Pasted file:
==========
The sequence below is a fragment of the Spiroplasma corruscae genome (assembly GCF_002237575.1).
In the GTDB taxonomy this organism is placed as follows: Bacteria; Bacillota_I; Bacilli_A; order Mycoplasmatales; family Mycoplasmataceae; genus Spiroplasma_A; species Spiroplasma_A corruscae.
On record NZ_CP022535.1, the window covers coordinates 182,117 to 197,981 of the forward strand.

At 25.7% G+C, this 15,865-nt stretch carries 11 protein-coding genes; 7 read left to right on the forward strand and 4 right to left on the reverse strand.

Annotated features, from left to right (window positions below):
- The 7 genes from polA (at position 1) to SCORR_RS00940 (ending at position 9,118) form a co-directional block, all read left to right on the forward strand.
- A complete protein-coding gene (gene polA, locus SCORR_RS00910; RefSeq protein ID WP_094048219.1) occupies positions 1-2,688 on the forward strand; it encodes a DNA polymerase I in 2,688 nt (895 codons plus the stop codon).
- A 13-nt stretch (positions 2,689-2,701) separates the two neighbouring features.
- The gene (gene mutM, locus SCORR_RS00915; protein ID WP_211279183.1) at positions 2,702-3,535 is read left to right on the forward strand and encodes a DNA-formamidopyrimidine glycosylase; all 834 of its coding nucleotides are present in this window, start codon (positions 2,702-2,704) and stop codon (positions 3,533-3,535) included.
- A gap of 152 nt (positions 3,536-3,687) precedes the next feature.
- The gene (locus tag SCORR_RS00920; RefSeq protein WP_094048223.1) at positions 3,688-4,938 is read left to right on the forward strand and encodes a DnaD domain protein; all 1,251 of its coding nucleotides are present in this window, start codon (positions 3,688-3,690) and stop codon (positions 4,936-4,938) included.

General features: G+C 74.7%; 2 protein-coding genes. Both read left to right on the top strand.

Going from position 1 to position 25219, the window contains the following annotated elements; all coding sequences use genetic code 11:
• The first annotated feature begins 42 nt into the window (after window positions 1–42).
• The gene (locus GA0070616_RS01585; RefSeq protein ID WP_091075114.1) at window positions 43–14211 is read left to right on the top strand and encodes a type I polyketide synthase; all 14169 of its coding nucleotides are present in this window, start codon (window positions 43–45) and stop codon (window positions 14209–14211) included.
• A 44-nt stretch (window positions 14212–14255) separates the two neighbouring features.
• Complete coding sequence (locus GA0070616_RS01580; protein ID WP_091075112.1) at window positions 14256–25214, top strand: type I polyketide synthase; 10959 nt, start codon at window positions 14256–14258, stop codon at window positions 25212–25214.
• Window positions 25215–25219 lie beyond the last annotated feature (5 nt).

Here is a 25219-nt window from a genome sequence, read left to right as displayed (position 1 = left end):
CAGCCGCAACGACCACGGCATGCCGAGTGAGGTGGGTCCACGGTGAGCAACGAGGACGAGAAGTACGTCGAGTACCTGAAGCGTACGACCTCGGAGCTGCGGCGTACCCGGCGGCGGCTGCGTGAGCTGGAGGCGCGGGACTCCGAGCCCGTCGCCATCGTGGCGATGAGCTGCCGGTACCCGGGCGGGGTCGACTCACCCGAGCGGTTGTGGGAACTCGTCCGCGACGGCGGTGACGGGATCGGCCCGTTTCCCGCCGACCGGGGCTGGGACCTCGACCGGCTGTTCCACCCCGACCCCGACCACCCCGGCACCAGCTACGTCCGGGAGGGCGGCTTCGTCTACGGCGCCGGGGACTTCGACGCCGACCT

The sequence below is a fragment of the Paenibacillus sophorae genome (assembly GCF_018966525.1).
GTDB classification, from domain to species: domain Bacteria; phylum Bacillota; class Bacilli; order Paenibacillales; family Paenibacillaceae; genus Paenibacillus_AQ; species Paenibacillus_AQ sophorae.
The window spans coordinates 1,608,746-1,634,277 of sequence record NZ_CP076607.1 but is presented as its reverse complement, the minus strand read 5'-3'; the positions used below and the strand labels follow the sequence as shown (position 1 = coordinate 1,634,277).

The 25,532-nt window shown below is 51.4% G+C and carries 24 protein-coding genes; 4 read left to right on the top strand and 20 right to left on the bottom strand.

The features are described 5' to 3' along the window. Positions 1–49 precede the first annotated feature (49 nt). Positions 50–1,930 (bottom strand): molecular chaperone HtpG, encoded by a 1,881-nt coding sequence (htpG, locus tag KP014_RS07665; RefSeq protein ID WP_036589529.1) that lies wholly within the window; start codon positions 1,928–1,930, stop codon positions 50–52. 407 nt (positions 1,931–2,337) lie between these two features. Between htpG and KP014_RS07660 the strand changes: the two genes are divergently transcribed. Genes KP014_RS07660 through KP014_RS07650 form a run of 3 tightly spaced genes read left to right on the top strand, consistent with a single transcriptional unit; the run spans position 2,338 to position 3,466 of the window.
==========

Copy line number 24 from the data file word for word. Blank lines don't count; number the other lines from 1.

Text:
The 25,532-nt window shown below is 51.4% G+C and carries 24 protein-coding genes; 4 read left to right on the top strand and 20 right to left on the bottom strand.